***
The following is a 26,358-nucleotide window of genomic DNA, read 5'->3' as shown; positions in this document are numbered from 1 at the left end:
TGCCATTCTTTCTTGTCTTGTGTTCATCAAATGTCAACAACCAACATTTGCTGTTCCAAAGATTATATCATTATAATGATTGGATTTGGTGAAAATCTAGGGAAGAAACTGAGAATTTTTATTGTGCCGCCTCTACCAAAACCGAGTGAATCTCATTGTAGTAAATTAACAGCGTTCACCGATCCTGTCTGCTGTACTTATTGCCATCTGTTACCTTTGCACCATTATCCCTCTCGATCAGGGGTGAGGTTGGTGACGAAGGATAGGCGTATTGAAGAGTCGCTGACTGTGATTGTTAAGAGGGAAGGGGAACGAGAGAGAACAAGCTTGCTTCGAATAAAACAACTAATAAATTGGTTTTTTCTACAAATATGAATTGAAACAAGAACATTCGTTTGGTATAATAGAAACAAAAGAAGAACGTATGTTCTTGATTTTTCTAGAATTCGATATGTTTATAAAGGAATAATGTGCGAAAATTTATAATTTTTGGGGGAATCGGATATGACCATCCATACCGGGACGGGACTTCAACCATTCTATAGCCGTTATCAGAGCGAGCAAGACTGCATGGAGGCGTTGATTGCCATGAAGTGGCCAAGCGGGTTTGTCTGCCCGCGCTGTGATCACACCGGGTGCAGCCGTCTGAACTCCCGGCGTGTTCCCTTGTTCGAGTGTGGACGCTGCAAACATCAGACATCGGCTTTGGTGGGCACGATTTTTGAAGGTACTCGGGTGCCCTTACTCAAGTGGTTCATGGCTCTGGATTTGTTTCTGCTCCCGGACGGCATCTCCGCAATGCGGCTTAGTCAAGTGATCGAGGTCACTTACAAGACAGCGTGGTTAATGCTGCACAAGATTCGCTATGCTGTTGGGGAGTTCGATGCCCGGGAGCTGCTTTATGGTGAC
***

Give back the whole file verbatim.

The following is a 26,358-nucleotide window of genomic DNA, read 5'->3' as shown; positions in this document are numbered from 1 at the left end:
TGCCATTCTTTCTTGTCTTGTGTTCATCAAATGTCAACAACCAACATTTGCTGTTCCAAAGATTATATCATTATAATGATTGGATTTGGTGAAAATCTAGGGAAGAAACTGAGAATTTTTATTGTGCCGCCTCTACCAAAACCGAGTGAATCTCATTGTAGTAAATTAACAGCGTTCACCGATCCTGTCTGCTGTACTTATTGCCATCTGTTACCTTTGCACCATTATCCCTCTCGATCAGGGGTGAGGTTGGTGACGAAGGATAGGCGTATTGAAGAGTCGCTGACTGTGATTGTTAAGAGGGAAGGGGAACGAGAGAGAACAAGCTTGCTTCGAATAAAACAACTAATAAATTGGTTTTTTCTACAAATATGAATTGAAACAAGAACATTCGTTTGGTATAATAGAAACAAAAGAAGAACGTATGTTCTTGATTTTTCTAGAATTCGATATGTTTATAAAGGAATAATGTGCGAAAATTTATAATTTTTGGGGGAATCGGATATGACCATCCATACCGGGACGGGACTTCAACCATTCTATAGCCGTTATCAGAGCGAGCAAGACTGCATGGAGGCGTTGATTGCCATGAAGTGGCCAAGCGGGTTTGTCTGCCCGCGCTGTGATCACACCGGGTGCAGCCGTCTGAACTCCCGGCGTGTTCCCTTGTTCGAGTGTGGACGCTGCAAACATCAGACATCGGCTTTGGTGGGCACGATTTTTGAAGGTACTCGGGTGCCCTTACTCAAGTGGTTCATGGCTCTGGATTTGTTTCTGCTCCCGGACGGCATCTCCGCAATGCGGCTTAGTCAAGTGATCGAGGTCACTTACAAGACAGCGTGGTTAATGCTGCACAAGATTCGCTATGCTGTTGGGGAGTTCGATGCCCGGGAGCTGCTTTATGGTGAC